The present invention will now be explained referring to the accompanying drawings, in which:
FIG. 1 shows a construction of a typical prior art solid-state imager to which the present invention is applicable;
FIG. 2 shows an enlarged view of a photodiode and a MOS transistor switch of the imager shown in FIG. 1;
FIG. 3 illustrates a vertical smear which appears in the prior art solid-state imager;
FIG. 4 shows an example of construction which may be considered for a solid-state color imager using filters of additive primaries;
FIG. 5 shows an arrangement of color filters in accordance with one embodiment of the present invention; and
FIG. 6 shows a circuit diagram for embodying the present invention.
FIG. 5 shows an enlarged view of photodiodes of a one-chip solid-state color imager which embodies the color filter arrangement in accordance with one embodiment of the present invention. Numeral 21 denotes a white optical filter, 22 a green optical filter, 23 a cyan (complement of red) optical filter, 24 a yellow (complement of blue) optical filter, 16 a white signal line, 17 a green signal line, 18 a cyan signal line and 19 a yellow signal line. The white signal line 16 and the green signal line 17 are multilayer-wired above the photodiode disposed beneath the white optical filter 21, and above the photodiode disposed beneath the green optical filter 22. Similarly, the cyan signal line 18 and the yellow signal line 19 are multilayer-wired above the photodiodes. The signal lines 16, 17, 18 and 19 and the photodiodes are insulated from each other and electrically connected at a junction 20.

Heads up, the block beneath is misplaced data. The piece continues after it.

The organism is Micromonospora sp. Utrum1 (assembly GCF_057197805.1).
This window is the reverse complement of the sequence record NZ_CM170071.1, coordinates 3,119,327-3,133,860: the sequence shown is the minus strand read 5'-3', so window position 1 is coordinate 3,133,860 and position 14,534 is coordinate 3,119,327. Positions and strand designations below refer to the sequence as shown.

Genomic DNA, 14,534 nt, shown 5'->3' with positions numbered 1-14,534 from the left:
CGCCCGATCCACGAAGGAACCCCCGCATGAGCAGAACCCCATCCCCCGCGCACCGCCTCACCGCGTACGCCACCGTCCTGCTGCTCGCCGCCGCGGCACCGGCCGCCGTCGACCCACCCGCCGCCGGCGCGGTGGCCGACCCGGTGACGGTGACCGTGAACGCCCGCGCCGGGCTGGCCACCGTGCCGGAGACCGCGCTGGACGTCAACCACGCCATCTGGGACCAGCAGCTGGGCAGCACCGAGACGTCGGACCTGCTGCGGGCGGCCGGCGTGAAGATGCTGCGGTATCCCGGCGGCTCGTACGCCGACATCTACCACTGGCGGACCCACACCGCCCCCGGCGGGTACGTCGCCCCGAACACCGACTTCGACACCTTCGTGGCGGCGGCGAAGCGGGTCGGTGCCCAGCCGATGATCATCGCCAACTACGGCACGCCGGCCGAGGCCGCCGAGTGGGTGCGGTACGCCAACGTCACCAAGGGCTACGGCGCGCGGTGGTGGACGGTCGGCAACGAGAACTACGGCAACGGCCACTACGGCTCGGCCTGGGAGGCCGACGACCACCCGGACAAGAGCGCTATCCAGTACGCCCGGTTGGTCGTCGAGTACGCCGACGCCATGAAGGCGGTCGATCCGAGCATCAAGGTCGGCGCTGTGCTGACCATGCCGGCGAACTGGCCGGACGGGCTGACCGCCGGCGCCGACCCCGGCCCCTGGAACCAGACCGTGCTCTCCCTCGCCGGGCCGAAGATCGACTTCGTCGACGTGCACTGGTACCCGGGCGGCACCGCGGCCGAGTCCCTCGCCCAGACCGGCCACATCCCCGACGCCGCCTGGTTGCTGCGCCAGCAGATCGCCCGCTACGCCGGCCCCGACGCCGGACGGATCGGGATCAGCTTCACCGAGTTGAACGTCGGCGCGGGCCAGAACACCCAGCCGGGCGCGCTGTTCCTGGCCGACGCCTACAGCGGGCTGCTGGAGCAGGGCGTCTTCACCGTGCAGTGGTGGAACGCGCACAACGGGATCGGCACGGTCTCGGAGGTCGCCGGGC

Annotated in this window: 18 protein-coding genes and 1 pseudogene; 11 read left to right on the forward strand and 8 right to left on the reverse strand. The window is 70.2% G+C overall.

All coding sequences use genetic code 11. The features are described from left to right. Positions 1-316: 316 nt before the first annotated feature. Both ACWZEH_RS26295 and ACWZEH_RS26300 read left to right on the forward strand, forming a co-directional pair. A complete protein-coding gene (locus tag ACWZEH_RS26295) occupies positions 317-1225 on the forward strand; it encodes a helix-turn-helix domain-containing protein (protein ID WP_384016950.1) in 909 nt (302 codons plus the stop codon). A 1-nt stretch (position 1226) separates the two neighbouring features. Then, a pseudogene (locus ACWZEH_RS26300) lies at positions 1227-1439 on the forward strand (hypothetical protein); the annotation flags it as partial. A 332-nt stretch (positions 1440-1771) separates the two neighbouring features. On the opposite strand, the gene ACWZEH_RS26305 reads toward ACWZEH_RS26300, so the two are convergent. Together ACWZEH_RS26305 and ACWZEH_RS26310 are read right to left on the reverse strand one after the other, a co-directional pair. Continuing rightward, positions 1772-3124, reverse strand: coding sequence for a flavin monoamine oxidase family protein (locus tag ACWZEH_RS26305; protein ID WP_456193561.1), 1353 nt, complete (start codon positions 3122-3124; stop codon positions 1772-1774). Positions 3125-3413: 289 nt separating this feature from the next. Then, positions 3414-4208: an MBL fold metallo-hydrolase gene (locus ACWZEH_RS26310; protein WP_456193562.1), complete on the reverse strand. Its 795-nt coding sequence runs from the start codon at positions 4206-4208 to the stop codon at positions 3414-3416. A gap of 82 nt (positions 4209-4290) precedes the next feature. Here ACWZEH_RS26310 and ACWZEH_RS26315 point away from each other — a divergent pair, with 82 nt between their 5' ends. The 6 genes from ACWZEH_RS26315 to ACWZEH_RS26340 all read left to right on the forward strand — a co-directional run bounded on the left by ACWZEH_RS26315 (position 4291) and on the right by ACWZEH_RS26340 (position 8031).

The color reproduction by the one-chip solid-state color imager which embodies the color filter arrangement shown in FIG. 5 is now explained. The spectra of the respective filters with respect to the primaries are given by W=R+G+B, G=G, Ye=R+G, and Cy=G=B, where W is white, G is green, Ye is yellow and Cy is cyan. In order to produce a luminance signal Y, red signal R and blue signal B for the color reproduction, the following signals are to be produced.
Luminance signal Y=W+G+Ye+Cy=2(R+2G+B)
Red signal R=(W-G)+(Ye-Cy)=2R
Blue signal B=(W-G)-(Ye-Cy)=2B
The luminance signal inherently is 0.3R+0.59G+0.11B but it is substituted by R+2G+B taking the spectrometric characteristic (that is, wavelength dependency of sensitivity) of the solid-state imager into consideration. The signals Y, R and B are produced through the operations described above.
In the embodiment shown in FIG. 5, a combination of the white filter 21 and the green filter 22, and a combination of the cyan filter 23 and the yellow filter 24 are used. The combination of the white filter 21 and the green filter 22 or the combination of the cyan filter 23 and the yellow filter 24 essentially provides the luminance signal of 0.3R+0.59G+0.11B. The white filter provides 0.3R+0.3G+0.3B while the green filter provides 0.3G. The cyan filter provides 0.3R+0.3G while the yellow filter provides 0.3G+0.3B. It should be understood by those skilled in the art that any color combination of the filters 21 and 22 or the filters 23 and 24 shown in FIG. 5 may be used so long as the combination provides 0.3R+0.59G+0.11B. Appropriate combinations of additive primaries (red, blue and green) and subtractive primaries (cyan, mazenta and yellow which are complements of red, green and blue, respectively) are preferable but other half-tone colors may be used.